For the full review read here

Both writers pick up on the importance of ‘language’ and its use.  The hint is there that part of the way we construct our world and everything in it is through the language we use. The Guerrilla Midgie contention is that therefore we can use language as a weapon to change the world. And this will be central to the residency.  We hope to see you there.  Previews begin on 1st August so bookmark it NOW 

Answers to some (or all) of the following questions may be given. Or not.

What’s the point?

Why is no one listening?

How can you get people to listen?

How can you change things if you’re not a celebrity?

What do the Dalai Lama and Anita Roddick have in common?

How can you voice the unvoiced?

Can we use words to change the world?

It’s hard to be a foot soldier…

… especially when the sun is shining.

Guerrilla Midgie is hosting an advocacy residency at the 2nd Edinburgh ebook festival in August and at the moment busy writing and scheduling those slots. Which doesn’t leave a lot of time for anything else but today’s Authors Electric blog by Julia Jones was a must read. http://authorselectric.blogspot.co.uk/2013/07/why-do-you-flap-your-hands-in-front-of.html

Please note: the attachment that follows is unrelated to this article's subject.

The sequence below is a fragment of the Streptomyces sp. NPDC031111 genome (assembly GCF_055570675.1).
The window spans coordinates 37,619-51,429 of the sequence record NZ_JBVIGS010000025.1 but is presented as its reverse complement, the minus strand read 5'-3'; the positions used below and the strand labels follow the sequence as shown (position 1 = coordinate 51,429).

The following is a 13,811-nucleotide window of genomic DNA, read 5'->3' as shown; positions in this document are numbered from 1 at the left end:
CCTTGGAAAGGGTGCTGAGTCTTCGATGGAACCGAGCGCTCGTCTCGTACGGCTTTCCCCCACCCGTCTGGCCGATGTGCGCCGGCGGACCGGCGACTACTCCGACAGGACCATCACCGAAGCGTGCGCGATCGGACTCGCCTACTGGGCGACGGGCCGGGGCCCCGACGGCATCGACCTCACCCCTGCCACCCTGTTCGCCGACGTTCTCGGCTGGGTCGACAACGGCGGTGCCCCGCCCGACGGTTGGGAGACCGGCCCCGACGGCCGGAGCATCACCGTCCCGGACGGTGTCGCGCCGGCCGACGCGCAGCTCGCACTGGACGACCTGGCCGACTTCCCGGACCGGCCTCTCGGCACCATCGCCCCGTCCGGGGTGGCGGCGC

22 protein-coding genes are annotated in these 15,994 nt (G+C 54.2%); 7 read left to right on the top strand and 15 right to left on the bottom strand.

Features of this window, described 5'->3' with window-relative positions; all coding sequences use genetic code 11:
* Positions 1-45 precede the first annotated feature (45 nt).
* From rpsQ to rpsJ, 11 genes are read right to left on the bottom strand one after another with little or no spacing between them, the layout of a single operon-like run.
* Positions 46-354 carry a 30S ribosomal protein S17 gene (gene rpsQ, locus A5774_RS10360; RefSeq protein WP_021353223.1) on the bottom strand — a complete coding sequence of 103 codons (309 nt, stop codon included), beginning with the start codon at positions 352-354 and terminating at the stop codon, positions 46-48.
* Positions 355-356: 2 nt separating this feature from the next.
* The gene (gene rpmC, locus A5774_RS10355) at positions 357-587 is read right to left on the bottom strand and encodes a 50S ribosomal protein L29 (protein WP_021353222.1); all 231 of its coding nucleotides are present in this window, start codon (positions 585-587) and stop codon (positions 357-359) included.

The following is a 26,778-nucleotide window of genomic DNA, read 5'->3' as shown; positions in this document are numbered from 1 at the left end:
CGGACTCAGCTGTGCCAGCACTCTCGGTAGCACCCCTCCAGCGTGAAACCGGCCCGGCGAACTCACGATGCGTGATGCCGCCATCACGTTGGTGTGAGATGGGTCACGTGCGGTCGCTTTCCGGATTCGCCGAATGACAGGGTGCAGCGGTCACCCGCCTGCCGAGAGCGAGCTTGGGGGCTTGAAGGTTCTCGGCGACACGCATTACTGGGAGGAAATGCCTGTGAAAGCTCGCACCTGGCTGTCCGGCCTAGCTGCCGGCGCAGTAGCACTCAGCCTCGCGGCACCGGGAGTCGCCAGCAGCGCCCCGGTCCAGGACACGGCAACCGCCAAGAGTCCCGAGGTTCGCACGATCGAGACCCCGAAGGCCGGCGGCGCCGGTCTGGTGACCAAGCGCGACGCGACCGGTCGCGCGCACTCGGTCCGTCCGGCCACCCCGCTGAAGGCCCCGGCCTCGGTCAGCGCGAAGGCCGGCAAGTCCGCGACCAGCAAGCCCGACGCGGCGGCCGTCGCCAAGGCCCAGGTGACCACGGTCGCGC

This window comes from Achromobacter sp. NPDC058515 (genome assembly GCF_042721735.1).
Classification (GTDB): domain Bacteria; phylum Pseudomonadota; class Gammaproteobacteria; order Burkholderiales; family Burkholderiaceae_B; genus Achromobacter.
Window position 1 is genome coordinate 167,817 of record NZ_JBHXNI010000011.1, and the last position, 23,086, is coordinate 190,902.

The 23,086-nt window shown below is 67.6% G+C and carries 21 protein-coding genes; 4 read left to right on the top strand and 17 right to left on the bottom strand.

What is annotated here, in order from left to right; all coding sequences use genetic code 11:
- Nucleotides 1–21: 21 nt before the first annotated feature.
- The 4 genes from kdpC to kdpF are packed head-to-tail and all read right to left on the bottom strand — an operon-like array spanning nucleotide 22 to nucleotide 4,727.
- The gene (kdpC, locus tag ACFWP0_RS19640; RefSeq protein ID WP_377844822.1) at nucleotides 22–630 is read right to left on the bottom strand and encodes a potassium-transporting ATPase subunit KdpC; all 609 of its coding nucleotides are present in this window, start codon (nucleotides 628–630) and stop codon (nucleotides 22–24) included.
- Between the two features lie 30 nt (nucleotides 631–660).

It gave pause for thought. It left something of a bitter aftertaste and it caused no small amount of reflection.  The conclusion of which (at least for now) is that it’s really hard to be a foot soldier.

Is it wrong to be just that eensy weensy bit pissed off when you’ve been ‘banging the drum’ for autism and learning disability related issues for well over 18 months (in print) and many years before that in person and you can’t get noticed, and then David Mitchell (because he’s well known and has a son with autism) ‘steals your thunder’?

Well, yes, of course in one way that’s got to be really bad karma hasn’t it? I mean, autism isn’t (or shouldn’t) be a fashion statement or a marketing angle or the new Fifty Shades of Grey. And on reflection the chagrin felt at Guerrilla Midgie is really only that same feeling that started us up as an advocacy publisher in the first place.